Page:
Stop Horse Drawn CarriagesTurkey’s third largest city, Izmir, has officially banned horse-drawn carriages
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FROM Horses Without Carriages International
June 30, 2019

Izmir carriage Horse
Izmir, Turkey - carriages no longer

Turkey’s third largest city, Izmir, has officially banned horse-drawn carriages, becoming the latest Turkish city to ban the traditional practice often associated with abuse and cruelty against animals.

The Izmir Metropolitan Municipality (IBB) said in a statement Wednesday that a directive dating back to 2011 regulating horse-drawn carriages, known as “fayton” (phaetons) by locals, has been annulled by the general assembly of the city’s Transportation Coordination Center (UKOME).

The western Turkish city’s transport company IZULAS had closed its small-scale phaeton operation running in the city’s famous Kordon seafront area on May 1. The municipal carriages were introduced in 2012 to replace existing carriages and offer touristic trips by trained drivers using lighter carriages, Austrian Haflinger horses – a breed more suitable for the task – and a proper stable facility. Several carriages, fitted with electric engines, will continue to serve in the area.

The latest decision altogether bans carriages drawn by animals from using the streets and avenues in areas under the jurisdiction of the IBB except for official ceremonies.

It also cancelled the operation of 32 carriages in Karsiyaka, Selcuk and Dikili districts.

Izmir Metropolitan Mayor Tunc Soyer said that it has been among the municipality’s priorities to altogether remove phaetons since the March 31 elections.

The municipality of Menemen district located north of Izmir, still maintaining a sizable rural population and agricultural activity, had already banned horse-drawn carriages in the town center on June 18.

Horse-drawn carriages were a familiar sight for Izmir citizens for decades, with stops next to piers on both the southern and northern coasts of the gulf separating the city, carrying those who landed from ferries to their destinations. Using phaetons for transport as well as sightseeing was common in several areas, mainly in Karsiyaka district, even until 1990s despite a well-established mass transport network.

Increasing population and traffic made it impossible for horse-drawn carriages to properly operate and experienced phaeton drivers, who were known by locals and provided good care to their animals, went out of business. The few regular phaetons that remained were constantly associated with poorly cared-for, abused or tortured horses, overpricing and other issues.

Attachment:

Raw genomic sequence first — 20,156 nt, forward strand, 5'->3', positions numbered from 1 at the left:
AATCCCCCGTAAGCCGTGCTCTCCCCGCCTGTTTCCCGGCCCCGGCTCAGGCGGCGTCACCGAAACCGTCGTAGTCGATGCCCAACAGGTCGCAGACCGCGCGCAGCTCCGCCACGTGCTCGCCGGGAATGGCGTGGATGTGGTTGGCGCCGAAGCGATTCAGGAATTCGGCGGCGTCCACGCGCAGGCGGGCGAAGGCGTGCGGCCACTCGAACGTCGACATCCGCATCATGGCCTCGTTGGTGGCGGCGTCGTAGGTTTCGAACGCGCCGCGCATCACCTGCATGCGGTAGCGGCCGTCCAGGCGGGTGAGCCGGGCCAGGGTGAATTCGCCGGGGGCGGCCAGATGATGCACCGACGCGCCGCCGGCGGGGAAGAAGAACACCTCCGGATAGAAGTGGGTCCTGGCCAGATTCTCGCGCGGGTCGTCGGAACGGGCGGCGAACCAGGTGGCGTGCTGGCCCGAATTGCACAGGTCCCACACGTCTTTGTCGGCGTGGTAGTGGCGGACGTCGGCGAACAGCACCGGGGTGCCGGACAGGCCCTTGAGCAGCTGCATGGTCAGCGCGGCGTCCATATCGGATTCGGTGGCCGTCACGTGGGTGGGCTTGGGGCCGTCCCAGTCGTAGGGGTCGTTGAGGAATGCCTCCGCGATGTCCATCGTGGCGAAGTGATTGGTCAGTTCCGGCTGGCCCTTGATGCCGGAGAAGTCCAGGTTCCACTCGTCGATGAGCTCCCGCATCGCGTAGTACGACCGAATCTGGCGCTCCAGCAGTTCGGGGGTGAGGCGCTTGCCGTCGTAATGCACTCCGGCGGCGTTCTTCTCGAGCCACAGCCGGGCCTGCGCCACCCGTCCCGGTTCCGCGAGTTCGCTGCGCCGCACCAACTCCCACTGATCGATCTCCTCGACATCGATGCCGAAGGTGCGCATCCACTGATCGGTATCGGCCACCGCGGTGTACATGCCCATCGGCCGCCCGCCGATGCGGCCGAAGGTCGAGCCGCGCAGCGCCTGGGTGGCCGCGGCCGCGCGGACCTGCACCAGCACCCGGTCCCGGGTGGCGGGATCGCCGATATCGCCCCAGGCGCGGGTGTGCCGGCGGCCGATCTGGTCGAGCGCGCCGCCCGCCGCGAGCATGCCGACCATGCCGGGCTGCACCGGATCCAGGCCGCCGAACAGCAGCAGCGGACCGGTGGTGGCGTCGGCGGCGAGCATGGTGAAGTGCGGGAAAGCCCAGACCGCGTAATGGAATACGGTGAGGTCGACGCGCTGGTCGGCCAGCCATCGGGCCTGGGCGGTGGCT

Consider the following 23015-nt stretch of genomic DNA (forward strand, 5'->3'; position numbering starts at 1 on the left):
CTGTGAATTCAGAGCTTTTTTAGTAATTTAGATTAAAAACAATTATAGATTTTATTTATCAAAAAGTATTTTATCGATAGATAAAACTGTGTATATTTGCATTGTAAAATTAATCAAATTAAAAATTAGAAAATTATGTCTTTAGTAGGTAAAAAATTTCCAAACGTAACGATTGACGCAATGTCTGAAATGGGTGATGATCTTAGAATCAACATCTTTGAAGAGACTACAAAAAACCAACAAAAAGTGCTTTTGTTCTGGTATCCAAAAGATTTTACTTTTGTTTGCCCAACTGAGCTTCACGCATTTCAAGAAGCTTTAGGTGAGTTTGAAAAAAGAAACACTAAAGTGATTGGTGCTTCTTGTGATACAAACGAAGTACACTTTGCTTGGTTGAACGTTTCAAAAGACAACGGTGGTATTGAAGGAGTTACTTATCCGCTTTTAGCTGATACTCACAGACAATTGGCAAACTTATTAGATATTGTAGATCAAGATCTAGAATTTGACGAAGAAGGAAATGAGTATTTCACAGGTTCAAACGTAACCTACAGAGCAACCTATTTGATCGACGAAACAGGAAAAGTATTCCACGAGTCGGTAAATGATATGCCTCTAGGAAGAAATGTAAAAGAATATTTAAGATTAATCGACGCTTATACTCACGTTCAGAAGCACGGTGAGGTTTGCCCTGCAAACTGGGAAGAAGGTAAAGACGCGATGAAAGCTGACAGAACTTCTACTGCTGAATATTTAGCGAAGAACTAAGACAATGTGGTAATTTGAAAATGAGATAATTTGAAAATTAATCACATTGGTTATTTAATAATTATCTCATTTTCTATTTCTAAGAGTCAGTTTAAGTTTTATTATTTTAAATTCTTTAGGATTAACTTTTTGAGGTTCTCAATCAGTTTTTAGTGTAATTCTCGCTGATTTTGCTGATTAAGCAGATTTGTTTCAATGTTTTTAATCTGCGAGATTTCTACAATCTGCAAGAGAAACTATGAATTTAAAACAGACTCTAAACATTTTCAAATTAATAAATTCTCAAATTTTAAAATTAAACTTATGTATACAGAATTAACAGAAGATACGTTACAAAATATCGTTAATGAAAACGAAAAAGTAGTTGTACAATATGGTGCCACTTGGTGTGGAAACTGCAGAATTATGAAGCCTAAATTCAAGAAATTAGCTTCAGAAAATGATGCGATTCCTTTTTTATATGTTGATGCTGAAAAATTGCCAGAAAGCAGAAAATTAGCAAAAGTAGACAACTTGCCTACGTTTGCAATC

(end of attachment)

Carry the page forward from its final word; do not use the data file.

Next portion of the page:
However, convoys for circumcision feasts or weddings made up of horse-drawn carriages – one carrying local musicians loudly playing the traditional drum and zurna – are still a common sight in downtown Izmir, along with many other cities and towns in Turkey. The IBB’s decision will probably mark the end of this tradition.

The move in Izmir came weeks after the metropolitan municipality in southern Antalya banned horse-drawn carriages, which mainly operated for tourists, from the city’s historic center and Alanya and Manavgat districts as of June 10. Previously in May, phaetons were banned in the Aegean resort town of Kusadasi in Aydin province.

The recent moves to ban horse-drawn carriages also come amid increased awareness and public mobilization on animal rights. Often described as a haven for stray animals, especially for cats roaming free in its cities, Turkey occasionally faces incidents of violence, cruelty and abuse against animals. Animal activists have long campaigned for violence against animals to be categorized as a crime instead of misconduct, in addition to aggravated penalties. Existing laws only impose fines for crimes against animals. Despite a consensus on the issue, a draft bill foreseeing prison terms for crimes against animals proposed to the cabinet by relevant ministries is still pending in the parliament.

However, the bleeding wound of the horse-drawn carriage issue in Turkey – the phaetons of Istanbul’s beautiful Princes’ Islands – continue to remain in obscurity. Inhabited by some 15,000 people during winter, the islands are closed to motor traffic and some 1,000 horses are used to draw carriages. However, when resident population swells to over 70,000 during the summer with tens of thousands of tourists visiting daily, the agony of the horses begins.

Activists claim that dozens of horses die every summer on the steep roads of the islands after being forced to carry heavy loads for long hours without any breaks. They claim that most of the horses brought to the islands are either old and crippled race or utility horses. Footage emerges every year of exhausted and wounded horses collapsing and dying in the streets while dozens look on. Accidents, overpricing and fights are common, and some coachmen were even charged with forming a gang. Despite protests, pledges to introduce electric carriages and even minor scuffles between activists and coachmen both on the islands and on the mainland during the transportation of the horses, the issue remains unresolved.

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